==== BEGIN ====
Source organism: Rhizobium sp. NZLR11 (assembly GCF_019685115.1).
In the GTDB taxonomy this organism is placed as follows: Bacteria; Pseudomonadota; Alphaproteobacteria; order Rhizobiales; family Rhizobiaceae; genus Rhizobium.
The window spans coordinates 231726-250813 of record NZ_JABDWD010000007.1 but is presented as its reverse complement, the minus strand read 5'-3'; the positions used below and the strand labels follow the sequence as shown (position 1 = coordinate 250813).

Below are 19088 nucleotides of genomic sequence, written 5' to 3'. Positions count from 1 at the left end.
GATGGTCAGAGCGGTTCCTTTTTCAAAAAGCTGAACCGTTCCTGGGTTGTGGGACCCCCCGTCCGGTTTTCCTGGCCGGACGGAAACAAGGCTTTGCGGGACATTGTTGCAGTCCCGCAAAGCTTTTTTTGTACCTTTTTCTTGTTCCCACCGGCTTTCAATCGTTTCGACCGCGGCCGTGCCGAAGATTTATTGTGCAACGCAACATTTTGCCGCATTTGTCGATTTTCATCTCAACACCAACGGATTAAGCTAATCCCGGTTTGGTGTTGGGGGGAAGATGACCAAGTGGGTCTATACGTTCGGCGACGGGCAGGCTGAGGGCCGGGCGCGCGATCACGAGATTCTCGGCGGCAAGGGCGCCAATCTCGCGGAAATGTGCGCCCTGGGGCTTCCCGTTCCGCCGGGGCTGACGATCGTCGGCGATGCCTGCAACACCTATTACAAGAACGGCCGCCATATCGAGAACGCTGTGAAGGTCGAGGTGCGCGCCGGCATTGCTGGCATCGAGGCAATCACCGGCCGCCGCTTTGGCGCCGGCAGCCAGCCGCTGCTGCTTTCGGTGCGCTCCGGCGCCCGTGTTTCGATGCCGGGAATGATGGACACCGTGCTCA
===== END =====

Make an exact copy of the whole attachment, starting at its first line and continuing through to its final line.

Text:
Source organism: Rhizobium sp. NZLR11 (assembly GCF_019685115.1).
In the GTDB taxonomy this organism is placed as follows: Bacteria; Pseudomonadota; Alphaproteobacteria; order Rhizobiales; family Rhizobiaceae; genus Rhizobium.
The window spans coordinates 231726-250813 of record NZ_JABDWD010000007.1 but is presented as its reverse complement, the minus strand read 5'-3'; the positions used below and the strand labels follow the sequence as shown (position 1 = coordinate 250813).

Below are 19088 nucleotides of genomic sequence, written 5' to 3'. Positions count from 1 at the left end.
GATGGTCAGAGCGGTTCCTTTTTCAAAAAGCTGAACCGTTCCTGGGTTGTGGGACCCCCCGTCCGGTTTTCCTGGCCGGACGGAAACAAGGCTTTGCGGGACATTGTTGCAGTCCCGCAAAGCTTTTTTTGTACCTTTTTCTTGTTCCCACCGGCTTTCAATCGTTTCGACCGCGGCCGTGCCGAAGATTTATTGTGCAACGCAACATTTTGCCGCATTTGTCGATTTTCATCTCAACACCAACGGATTAAGCTAATCCCGGTTTGGTGTTGGGGGGAAGATGACCAAGTGGGTCTATACGTTCGGCGACGGGCAGGCTGAGGGCCGGGCGCGCGATCACGAGATTCTCGGCGGCAAGGGCGCCAATCTCGCGGAAATGTGCGCCCTGGGGCTTCCCGTTCCGCCGGGGCTGACGATCGTCGGCGATGCCTGCAACACCTATTACAAGAACGGCCGCCATATCGAGAACGCTGTGAAGGTCGAGGTGCGCGCCGGCATTGCTGGCATCGAGGCAATCACCGGCCGCCGCTTTGGCGCCGGCAGCCAGCCGCTGCTGCTTTCGGTGCGCTCCGGCGCCCGTGTTTCGATGCCGGGAATGATGGACACCGTGCTCA